Wholefood and Ayurvedic Catering
Ollie is available for vegetarian/vegan wholefood catering on retreats, holistic courses and events. For booking and further inquiries, please contact email@example.com
There are very many different perspectives—ancient and modern—on what constitutes a healthy diet for a human being. Amongst these, there are sometimes striking contradictions about the suitability of certain foods and cooking methods.
In the West, the mainstream approach to nutrition generally takes a reductionist stance, tending to determine the value of a food in terms of an analysis of its constituent parts (protein, carbohydrates, vitamins, minerals etc). Whilst this is inarguably a valuable perspective to take into account, holistic approaches to nutrition, such as the ancient Indian healing system of Ayurveda and Chinese medicine, believe that people have different body types and therefore have sometimes radically different nutritional requirements. In addition, diet should be further modified according to lifestyle, season and climate, amongst other factors.
A good illustration of this is how a reductionist approach might consider that because tropical fruits are full of vitamin C, they are a good food to eat when somebody is suffering from a cold in winter. A holistic approach, however, would not recommend this, as Nature (in her infinite wisdom) has provided such tropical fruits to cool the body when the weather is extremely hot, and eating them in winter would further contribute to the cold entering more deeply into the body. A better choice would be ginger, which warms the body, clears the mucous membranes and pushes chills and infections out of the body.
As the therapeutic branch of the spiritual system of Yoga (originally, they were inseparable), Ayurveda also has a lot to say about the vibrational quality of the food that we choose to eat and its resultant effect on our consciousness. Tamasic foods (generally speaking, meat, intoxicants or foods that that are stale, processed or cooked in unhealthy ways) have the effect of dulling the mind. Rajasic foods (generally, spicy and / or heating foods) have a stimulating effect, sometimes leading to restlessness or irritability. Sattvic foods (fresh fruits, vegetables, legumes, nuts, seeds and other foods that have been cooked or prepared in an appropriate way) bring a sense of balance, health and vitality to our consciousness.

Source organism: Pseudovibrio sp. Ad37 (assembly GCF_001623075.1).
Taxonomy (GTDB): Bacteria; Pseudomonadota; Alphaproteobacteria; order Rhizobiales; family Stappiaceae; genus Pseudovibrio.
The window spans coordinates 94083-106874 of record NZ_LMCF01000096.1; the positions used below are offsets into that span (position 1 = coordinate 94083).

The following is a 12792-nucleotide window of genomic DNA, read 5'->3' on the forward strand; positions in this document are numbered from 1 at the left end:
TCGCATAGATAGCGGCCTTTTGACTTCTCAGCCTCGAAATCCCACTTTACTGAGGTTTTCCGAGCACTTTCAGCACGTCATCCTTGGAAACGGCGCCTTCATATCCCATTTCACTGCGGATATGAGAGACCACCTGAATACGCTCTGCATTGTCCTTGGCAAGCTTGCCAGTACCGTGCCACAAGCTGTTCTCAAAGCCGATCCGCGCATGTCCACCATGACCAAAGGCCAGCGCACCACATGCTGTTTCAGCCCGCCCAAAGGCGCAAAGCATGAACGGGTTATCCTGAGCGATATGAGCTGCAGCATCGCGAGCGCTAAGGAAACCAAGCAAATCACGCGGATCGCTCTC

I believe that the perspectives and insights provided by ancient and holistic approaches to nutrition are of great value in choosing the foods that we wish to eat in order to support our health, balance our energy and create a good foundation for our spiritual practice. Ultimately, however, we need to develop our own intuition and awareness of which foods are most appropriate for us at a particular time. We need to learn to disincline ourselves away from foods that are denatured, processed or unhealthy and to refrain from eating too much or in an inappropriate state of mind. Instead, we need to cultivate an appreciation of simplicity, freshness and moderation in our diet. For this reason, “Conscious Eating” and “Conscious selection of food” are as important as “Conscious Cookery”, and these are all therefore an important part of the journey that we make together during the retreat.
In the right state of mind, cooking is a wholesome activity that can be fun, creative, meditative and uplifting. It is the ideal artform whose results (the finished meal) provide the perfect culmination and celebration (the eating ritual!) of the creative efforts that went into it.
Around the world, there are so many innovative, unusual and delicious ways of preparing food that heal the body, balance the mind and lift the spirit. In the cooking classes that I lead, I like to include variations of dishes that are taken from ancient healing systems as well as from more contemporary approaches, such as macrobiotics, gourmet wholefood and the raw food movement. I aim to emphasise meals cooked with ingredients that are affordable, readily available and, where possible, locally grown. Bridging the East and the West and the ancient and the modern worlds, my goal is to equip people with the recipes and the knowledge they need to choose and cook meals that support their yoga and meditation practice, delight the senses and positively enhance consciousness.